Cloud storage seems to promise access to your data from anywhere, security and backups managed for you, and other wonderful features. But there are some catches:
- Can the cloud provider view and modify my data? Can they sell it?
- Who is liable in case data is lost?
- Is the content in the cloud really secure from hackers, government agents, etc?
Prior studies have looked at enterprise concerns about cloud storage, but not end users; also many privacy studies focus on the U.S.
In this paper, the authors chose to examine the attitudes toward cloud storage of end users in Switzerland and in India. They conducted 36 semi-structured interviews in each country, asking about current practices, privacy perceptions, and rights and guarantees related to cloud storage. Based on the interview results, the authors formulated a 20-minute online survey containing multiple-choice and Likert questions on the same topics, with about 400 participants.
Current data storage practices and attitudes:
- More than 80% keep local backups of data they store on the internet
- About 80% also “try not to” store sensitive data online; Swiss are less comfortable than Indians storing sensitive information online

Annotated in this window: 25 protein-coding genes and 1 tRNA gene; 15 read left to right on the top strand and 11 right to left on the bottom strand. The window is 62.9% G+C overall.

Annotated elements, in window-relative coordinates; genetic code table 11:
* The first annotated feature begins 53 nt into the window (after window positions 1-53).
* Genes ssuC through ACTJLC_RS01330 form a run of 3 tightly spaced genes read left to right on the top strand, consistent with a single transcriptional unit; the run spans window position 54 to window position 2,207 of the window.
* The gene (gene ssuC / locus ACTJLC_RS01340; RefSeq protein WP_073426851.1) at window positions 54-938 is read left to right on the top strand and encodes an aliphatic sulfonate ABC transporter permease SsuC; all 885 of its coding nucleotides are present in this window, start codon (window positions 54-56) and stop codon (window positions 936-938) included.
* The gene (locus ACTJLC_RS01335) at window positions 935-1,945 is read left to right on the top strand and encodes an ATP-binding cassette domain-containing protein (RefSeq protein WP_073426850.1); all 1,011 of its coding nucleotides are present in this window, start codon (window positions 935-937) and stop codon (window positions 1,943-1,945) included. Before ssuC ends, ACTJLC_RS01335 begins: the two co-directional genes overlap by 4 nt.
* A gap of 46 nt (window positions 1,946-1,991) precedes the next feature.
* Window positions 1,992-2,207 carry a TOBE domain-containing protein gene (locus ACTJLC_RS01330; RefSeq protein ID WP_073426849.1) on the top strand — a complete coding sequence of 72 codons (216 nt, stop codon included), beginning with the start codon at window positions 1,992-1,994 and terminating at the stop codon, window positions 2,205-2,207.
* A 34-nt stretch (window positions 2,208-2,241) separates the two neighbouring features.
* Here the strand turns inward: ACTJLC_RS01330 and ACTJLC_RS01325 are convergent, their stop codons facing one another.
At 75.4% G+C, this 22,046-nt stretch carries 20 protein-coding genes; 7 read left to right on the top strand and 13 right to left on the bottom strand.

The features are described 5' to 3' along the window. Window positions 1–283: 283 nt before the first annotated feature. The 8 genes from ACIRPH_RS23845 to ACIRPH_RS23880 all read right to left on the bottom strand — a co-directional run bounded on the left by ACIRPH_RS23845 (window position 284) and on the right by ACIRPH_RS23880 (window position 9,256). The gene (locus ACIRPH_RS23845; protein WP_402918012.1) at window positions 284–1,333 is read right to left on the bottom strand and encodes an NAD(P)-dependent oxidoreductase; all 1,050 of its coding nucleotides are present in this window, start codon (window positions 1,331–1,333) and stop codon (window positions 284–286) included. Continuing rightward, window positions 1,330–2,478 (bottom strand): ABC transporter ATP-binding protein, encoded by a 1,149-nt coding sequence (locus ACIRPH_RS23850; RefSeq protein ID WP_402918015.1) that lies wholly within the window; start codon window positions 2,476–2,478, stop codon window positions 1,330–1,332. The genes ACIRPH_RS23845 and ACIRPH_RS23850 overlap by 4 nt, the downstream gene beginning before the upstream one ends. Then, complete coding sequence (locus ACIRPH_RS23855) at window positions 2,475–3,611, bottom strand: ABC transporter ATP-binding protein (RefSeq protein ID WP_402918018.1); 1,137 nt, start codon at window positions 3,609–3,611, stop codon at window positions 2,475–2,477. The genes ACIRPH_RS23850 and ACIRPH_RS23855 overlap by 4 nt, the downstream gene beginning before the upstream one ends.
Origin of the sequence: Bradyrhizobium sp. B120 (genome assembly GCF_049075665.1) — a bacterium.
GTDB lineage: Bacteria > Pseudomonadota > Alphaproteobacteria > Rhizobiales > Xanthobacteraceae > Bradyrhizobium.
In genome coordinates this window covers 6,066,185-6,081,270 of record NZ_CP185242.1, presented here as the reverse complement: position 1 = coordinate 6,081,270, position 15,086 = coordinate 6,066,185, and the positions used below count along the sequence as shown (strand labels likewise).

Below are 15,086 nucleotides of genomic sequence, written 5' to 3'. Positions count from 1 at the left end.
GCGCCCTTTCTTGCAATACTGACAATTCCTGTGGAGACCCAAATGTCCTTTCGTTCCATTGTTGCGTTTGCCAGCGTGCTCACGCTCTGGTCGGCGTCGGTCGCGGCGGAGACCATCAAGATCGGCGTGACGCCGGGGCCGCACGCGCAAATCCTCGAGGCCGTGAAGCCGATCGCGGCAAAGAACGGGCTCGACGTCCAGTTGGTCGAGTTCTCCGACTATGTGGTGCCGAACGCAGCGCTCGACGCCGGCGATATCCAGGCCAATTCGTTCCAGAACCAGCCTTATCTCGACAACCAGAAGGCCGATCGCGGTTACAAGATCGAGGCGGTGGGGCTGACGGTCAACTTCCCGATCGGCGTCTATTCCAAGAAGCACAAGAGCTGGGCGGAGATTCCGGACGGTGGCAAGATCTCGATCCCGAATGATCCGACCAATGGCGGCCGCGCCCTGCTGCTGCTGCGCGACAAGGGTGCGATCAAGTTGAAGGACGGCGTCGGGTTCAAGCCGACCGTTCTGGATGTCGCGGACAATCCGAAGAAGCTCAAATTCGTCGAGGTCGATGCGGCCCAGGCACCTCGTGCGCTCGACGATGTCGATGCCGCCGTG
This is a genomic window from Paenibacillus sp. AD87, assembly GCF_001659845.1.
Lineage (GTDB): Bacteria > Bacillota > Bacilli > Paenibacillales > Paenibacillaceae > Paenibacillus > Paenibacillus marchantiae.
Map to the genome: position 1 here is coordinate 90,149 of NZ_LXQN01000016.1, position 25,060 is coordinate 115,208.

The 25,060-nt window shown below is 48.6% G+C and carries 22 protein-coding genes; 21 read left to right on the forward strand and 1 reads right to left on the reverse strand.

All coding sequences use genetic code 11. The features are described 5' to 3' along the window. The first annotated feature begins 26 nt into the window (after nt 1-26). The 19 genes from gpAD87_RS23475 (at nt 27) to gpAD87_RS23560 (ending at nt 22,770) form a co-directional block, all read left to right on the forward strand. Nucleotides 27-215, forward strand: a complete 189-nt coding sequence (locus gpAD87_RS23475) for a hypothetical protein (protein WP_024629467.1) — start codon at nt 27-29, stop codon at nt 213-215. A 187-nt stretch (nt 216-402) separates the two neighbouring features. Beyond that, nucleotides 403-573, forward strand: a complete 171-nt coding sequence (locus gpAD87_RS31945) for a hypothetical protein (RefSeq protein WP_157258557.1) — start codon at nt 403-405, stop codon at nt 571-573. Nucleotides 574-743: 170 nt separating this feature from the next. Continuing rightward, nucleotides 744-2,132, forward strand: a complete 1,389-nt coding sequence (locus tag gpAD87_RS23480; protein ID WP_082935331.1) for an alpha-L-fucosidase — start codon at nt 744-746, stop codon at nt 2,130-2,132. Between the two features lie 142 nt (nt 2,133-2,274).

- A majority feel that if their data is hacked it’s their own fault for keeping the data on the internet in the first place
Attitudes toward privacy:
- No data is safe; anything can be hacked
- But I’m not very interesting so no one would bother
- Swiss are less accepting of government monitoring and surveillance than Indians are.
- Don’t realize that the webmail provider can delete/disable your account at any time
- Don’t realize that the webmail provider can examine your attachments
- Don’t know what their rights are if data is lost
- Provide stronger security mechanisms in the cloud
- Improve presentation of privacy policies
- Consumer protection rules, agencies for cloud storage
- Future work: investigate awareness of international laws
Read the full paper at http://cups.cs.cmu.edu/soups/2011/proceedings/a13_Sachdeva.pdf